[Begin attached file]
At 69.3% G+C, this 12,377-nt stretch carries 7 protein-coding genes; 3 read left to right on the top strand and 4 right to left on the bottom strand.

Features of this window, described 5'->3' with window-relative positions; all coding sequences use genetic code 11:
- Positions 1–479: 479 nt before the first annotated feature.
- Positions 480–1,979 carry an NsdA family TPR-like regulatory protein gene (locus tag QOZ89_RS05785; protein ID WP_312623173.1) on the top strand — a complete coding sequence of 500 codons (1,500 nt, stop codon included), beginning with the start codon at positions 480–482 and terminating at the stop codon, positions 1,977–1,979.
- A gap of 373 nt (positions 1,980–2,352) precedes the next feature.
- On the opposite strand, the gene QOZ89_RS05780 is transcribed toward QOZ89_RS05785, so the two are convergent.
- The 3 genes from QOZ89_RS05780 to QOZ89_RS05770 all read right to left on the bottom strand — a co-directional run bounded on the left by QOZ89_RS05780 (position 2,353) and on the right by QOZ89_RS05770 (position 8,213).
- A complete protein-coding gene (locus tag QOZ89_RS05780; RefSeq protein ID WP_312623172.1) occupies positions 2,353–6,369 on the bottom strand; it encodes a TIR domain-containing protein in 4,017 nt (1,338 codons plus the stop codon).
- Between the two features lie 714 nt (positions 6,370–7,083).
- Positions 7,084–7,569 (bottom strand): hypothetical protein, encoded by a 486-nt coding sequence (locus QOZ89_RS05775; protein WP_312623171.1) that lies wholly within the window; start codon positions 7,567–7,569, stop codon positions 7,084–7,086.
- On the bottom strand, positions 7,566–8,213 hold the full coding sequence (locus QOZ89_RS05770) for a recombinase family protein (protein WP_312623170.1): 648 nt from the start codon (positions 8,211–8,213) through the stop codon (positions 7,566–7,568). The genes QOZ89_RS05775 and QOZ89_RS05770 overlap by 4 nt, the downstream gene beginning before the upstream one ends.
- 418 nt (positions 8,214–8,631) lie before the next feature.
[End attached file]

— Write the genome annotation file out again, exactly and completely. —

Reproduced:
At 69.3% G+C, this 12,377-nt stretch carries 7 protein-coding genes; 3 read left to right on the top strand and 4 right to left on the bottom strand.

Features of this window, described 5'->3' with window-relative positions; all coding sequences use genetic code 11:
- Positions 1–479: 479 nt before the first annotated feature.
- Positions 480–1,979 carry an NsdA family TPR-like regulatory protein gene (locus tag QOZ89_RS05785; protein ID WP_312623173.1) on the top strand — a complete coding sequence of 500 codons (1,500 nt, stop codon included), beginning with the start codon at positions 480–482 and terminating at the stop codon, positions 1,977–1,979.
- A gap of 373 nt (positions 1,980–2,352) precedes the next feature.
- On the opposite strand, the gene QOZ89_RS05780 is transcribed toward QOZ89_RS05785, so the two are convergent.
- The 3 genes from QOZ89_RS05780 to QOZ89_RS05770 all read right to left on the bottom strand — a co-directional run bounded on the left by QOZ89_RS05780 (position 2,353) and on the right by QOZ89_RS05770 (position 8,213).
- A complete protein-coding gene (locus tag QOZ89_RS05780; RefSeq protein ID WP_312623172.1) occupies positions 2,353–6,369 on the bottom strand; it encodes a TIR domain-containing protein in 4,017 nt (1,338 codons plus the stop codon).
- Between the two features lie 714 nt (positions 6,370–7,083).
- Positions 7,084–7,569 (bottom strand): hypothetical protein, encoded by a 486-nt coding sequence (locus QOZ89_RS05775; protein WP_312623171.1) that lies wholly within the window; start codon positions 7,567–7,569, stop codon positions 7,084–7,086.
- On the bottom strand, positions 7,566–8,213 hold the full coding sequence (locus QOZ89_RS05770) for a recombinase family protein (protein WP_312623170.1): 648 nt from the start codon (positions 8,211–8,213) through the stop codon (positions 7,566–7,568). The genes QOZ89_RS05775 and QOZ89_RS05770 overlap by 4 nt, the downstream gene beginning before the upstream one ends.
- 418 nt (positions 8,214–8,631) lie before the next feature.